This cross-sectional study is part of a larger Swedish project called the “Halland Health and Growth Study (H2GS)”. The main goal of the H2GS is to increase our understanding of the concept of child health and growth from a parental perspective, focusing on parental needs, and a medical/social perspective, elucidating risk factors for growth disturbances. A more specific aim within the project, which is expressed in this study, is to explore the effect of neighbourhood purchasing power, maternal age and smoking, and parental educational level on low numbers of mothers breastfeeding at four months of age.

The H2GS is a prospective, longitudinal-, population-based birth cohort study that recruited children born in Halland, south-western Sweden, between 1 October 2007 and 31 December 2008. The study protocol, recruitment strategy and the representativeness of the sample have been reported elsewhere [15].

Response rate

The children were followed-up at one, four, six, 12 and 18 months and at two, three, four and five years of age, but only data relating to four months of age were used in this study. In all, there were 3,860 births in Halland during the recruitment period. Of these, the parents of 2,666 infants chose to participate, which gave a response rate of 69.2%. However, 376 parents actively chose not to participate (9.7%) and 814 did not respond (21.1%). At four months of age, the response rate was 2,544 (65.9%).

Individual level

Information on maternal smoking (non-smoker, light smoker or heavy smoker) and parental educational attainment; low (did not complete high school), medium (high school) or high (university or tertiary qualification) was self-reported. In the analyses, we included n = 2, 407 families with complete data for the individual-level variables. Maternal age ranged between 15–46 years, 5.5% of the mothers were smokers and 5.3% did not complete high school.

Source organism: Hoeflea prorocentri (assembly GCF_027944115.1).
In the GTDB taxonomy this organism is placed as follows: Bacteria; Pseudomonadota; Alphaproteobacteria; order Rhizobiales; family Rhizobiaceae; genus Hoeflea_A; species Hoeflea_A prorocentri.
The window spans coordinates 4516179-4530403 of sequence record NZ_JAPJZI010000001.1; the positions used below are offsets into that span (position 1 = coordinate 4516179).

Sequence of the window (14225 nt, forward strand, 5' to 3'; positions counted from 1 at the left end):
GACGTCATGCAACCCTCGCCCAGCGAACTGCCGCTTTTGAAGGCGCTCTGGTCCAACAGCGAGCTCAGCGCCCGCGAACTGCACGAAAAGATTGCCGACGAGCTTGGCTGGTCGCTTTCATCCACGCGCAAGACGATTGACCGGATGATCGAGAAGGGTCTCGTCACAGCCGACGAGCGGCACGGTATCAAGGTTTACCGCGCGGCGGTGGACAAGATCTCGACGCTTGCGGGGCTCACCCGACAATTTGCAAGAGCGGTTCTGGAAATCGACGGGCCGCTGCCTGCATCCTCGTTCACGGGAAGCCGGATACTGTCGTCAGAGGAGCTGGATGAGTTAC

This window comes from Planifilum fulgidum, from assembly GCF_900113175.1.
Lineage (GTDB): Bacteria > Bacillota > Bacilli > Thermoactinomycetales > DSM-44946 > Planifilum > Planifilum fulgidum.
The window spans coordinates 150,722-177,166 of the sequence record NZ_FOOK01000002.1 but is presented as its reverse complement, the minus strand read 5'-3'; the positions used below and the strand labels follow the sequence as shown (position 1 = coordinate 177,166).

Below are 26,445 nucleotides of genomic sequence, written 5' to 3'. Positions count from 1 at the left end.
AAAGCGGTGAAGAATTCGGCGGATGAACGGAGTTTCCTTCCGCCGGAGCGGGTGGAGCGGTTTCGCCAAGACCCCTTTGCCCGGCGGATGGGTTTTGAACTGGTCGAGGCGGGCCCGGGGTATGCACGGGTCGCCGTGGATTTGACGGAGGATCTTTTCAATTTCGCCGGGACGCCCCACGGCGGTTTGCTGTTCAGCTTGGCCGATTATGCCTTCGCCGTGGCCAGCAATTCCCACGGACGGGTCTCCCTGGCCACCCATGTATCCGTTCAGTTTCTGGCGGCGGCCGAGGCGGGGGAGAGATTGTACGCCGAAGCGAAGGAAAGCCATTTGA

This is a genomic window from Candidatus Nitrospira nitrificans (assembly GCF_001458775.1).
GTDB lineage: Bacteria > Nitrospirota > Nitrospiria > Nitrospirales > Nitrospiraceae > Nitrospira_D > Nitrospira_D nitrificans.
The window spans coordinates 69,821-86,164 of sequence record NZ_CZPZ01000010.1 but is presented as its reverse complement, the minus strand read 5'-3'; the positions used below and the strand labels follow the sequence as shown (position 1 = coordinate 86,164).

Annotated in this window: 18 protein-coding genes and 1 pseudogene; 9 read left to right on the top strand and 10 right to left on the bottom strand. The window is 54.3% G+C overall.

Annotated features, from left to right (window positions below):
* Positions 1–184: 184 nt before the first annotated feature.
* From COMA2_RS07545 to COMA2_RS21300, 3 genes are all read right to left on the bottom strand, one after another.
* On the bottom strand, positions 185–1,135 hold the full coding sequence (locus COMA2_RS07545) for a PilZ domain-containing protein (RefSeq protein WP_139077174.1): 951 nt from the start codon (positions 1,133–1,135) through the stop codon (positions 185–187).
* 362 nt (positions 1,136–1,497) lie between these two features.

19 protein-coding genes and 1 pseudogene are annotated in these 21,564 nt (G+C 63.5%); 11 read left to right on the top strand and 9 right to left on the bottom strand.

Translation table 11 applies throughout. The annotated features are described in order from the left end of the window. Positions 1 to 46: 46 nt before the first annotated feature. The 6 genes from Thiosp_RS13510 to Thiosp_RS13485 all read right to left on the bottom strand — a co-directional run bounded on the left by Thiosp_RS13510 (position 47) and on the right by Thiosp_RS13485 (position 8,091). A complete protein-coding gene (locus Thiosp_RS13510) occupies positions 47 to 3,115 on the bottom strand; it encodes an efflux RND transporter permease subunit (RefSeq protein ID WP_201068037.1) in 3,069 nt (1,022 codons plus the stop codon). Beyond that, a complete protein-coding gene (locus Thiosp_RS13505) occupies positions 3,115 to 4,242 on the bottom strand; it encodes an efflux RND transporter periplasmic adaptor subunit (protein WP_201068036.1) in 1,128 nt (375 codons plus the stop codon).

Neighbourhood socio-economy

Each mother was geo-coded with respect to her residential parish (there are 61 parishes in the region). Statistics Sweden provided parish-level data from 2010 relating to the socio-economic indicator we were considering, viz. the proportion of families with low household purchasing power (according to the Swedish standard, corresponding to ≤ USD 19, 500 annually household purchasing power) among all resident families with at least one child (≤ 19 years old: family with the same residential address). Neighbourhood purchasing power was defined as total family disposable income adjusted for the composition of the family (number of adults and children). The parishes were classified into < 10%, 10-19%, 20-29% and ≥30%, based on this indicator (Figure 1a). The four neighbourhood strata were chosen based on the statistical analyses.